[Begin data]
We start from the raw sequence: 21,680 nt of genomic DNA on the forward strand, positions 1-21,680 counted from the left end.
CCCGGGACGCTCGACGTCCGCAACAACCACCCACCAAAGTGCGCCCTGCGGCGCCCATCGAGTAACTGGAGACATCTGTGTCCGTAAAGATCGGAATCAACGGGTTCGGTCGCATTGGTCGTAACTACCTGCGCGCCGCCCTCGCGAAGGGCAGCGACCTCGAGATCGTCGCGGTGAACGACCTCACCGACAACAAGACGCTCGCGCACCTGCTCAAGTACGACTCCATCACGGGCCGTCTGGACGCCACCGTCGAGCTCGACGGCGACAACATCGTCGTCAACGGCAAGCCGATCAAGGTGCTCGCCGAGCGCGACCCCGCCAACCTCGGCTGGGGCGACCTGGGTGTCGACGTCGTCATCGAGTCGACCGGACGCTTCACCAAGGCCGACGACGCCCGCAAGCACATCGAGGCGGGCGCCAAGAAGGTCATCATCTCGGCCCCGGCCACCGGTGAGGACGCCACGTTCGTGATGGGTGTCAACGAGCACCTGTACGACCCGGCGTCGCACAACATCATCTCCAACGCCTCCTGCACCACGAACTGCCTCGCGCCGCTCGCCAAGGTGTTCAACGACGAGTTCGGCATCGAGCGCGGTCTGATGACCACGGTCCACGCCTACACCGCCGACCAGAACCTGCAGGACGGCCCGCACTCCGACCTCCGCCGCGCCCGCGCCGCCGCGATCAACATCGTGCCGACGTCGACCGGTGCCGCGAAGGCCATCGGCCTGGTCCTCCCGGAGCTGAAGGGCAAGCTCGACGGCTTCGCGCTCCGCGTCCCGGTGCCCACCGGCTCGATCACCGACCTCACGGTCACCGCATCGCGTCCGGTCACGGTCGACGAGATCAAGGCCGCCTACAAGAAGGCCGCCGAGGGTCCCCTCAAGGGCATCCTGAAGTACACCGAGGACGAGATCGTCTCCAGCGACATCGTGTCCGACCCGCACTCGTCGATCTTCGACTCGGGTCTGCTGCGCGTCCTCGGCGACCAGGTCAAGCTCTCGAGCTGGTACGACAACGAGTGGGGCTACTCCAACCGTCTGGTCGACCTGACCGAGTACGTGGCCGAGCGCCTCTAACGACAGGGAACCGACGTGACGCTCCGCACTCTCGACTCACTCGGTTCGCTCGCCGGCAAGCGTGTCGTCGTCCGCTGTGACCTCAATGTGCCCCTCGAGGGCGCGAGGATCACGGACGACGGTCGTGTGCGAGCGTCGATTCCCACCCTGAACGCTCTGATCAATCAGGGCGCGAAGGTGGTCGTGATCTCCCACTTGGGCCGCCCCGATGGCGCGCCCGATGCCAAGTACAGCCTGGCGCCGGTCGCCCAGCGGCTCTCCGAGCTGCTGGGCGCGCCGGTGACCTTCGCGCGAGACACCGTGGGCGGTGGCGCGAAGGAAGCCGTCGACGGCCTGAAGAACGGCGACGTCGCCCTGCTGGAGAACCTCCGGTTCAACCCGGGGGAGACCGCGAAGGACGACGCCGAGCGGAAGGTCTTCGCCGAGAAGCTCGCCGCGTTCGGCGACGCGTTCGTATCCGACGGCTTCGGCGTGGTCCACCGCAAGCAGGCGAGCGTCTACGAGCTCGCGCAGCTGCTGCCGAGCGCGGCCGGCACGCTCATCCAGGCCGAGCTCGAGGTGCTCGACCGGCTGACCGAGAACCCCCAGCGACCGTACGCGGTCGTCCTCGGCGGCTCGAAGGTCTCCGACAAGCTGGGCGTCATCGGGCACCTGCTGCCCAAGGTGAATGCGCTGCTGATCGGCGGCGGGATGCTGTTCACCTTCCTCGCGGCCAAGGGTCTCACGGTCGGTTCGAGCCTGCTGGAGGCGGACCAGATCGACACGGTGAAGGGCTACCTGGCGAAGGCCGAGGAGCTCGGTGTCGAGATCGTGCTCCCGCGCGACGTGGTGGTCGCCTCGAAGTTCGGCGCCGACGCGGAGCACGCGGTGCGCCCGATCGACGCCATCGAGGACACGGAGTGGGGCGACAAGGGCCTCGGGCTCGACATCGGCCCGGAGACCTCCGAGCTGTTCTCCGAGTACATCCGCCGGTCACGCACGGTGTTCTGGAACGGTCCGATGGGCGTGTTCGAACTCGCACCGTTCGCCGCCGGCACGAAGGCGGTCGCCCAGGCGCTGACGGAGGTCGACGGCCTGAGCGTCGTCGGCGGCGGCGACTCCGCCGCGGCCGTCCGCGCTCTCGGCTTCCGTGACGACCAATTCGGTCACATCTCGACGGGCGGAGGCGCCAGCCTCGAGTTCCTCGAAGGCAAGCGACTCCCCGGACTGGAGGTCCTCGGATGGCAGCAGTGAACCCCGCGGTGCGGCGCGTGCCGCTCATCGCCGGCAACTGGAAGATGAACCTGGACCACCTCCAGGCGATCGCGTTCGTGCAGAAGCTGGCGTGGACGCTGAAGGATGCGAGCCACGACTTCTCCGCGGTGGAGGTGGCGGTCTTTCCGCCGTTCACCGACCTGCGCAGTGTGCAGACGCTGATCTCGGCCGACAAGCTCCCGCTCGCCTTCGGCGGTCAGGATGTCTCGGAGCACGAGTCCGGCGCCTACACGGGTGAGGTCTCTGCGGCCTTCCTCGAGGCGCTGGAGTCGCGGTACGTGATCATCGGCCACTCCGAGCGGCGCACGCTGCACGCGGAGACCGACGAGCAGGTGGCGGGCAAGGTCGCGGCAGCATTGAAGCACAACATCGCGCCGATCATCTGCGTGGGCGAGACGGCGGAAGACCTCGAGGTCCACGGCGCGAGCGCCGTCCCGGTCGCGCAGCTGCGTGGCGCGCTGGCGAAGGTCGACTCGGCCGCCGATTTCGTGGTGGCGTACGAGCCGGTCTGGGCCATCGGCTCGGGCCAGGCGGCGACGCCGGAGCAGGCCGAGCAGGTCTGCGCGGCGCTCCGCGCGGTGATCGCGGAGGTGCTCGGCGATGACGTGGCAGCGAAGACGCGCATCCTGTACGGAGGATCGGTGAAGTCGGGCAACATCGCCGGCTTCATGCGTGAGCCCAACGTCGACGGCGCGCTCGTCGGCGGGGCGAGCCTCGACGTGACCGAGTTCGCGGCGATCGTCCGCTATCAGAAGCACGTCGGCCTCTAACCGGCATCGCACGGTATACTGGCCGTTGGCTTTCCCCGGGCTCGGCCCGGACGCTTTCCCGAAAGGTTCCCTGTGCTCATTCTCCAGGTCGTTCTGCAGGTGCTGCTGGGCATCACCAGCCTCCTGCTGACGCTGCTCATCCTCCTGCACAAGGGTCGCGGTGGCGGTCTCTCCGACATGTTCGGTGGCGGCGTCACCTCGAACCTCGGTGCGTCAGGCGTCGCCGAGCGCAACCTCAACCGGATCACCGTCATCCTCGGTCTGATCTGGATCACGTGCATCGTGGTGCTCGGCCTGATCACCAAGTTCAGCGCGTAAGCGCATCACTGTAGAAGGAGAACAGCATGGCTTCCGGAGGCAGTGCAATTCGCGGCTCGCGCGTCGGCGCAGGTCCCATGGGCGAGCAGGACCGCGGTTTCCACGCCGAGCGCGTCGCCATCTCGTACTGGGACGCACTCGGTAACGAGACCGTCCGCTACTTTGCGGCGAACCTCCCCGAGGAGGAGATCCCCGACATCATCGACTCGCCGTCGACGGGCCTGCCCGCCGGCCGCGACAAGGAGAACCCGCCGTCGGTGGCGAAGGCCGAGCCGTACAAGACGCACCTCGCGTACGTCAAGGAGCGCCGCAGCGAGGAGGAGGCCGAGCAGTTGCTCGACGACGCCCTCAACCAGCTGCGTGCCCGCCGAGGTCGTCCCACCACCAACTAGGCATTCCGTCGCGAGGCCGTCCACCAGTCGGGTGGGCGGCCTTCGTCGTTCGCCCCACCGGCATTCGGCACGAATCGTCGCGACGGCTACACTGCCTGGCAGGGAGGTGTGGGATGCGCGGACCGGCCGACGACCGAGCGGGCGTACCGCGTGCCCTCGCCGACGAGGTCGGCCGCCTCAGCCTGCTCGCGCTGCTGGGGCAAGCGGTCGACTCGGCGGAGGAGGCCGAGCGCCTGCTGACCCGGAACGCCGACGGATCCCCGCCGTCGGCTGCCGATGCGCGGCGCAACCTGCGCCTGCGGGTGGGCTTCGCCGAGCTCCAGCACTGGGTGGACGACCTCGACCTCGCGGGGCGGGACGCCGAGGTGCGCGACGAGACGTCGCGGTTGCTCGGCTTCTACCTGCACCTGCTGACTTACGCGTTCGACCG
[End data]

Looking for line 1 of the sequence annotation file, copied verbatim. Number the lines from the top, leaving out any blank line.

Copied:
We start from the raw sequence: 21,680 nt of genomic DNA on the forward strand, positions 1-21,680 counted from the left end.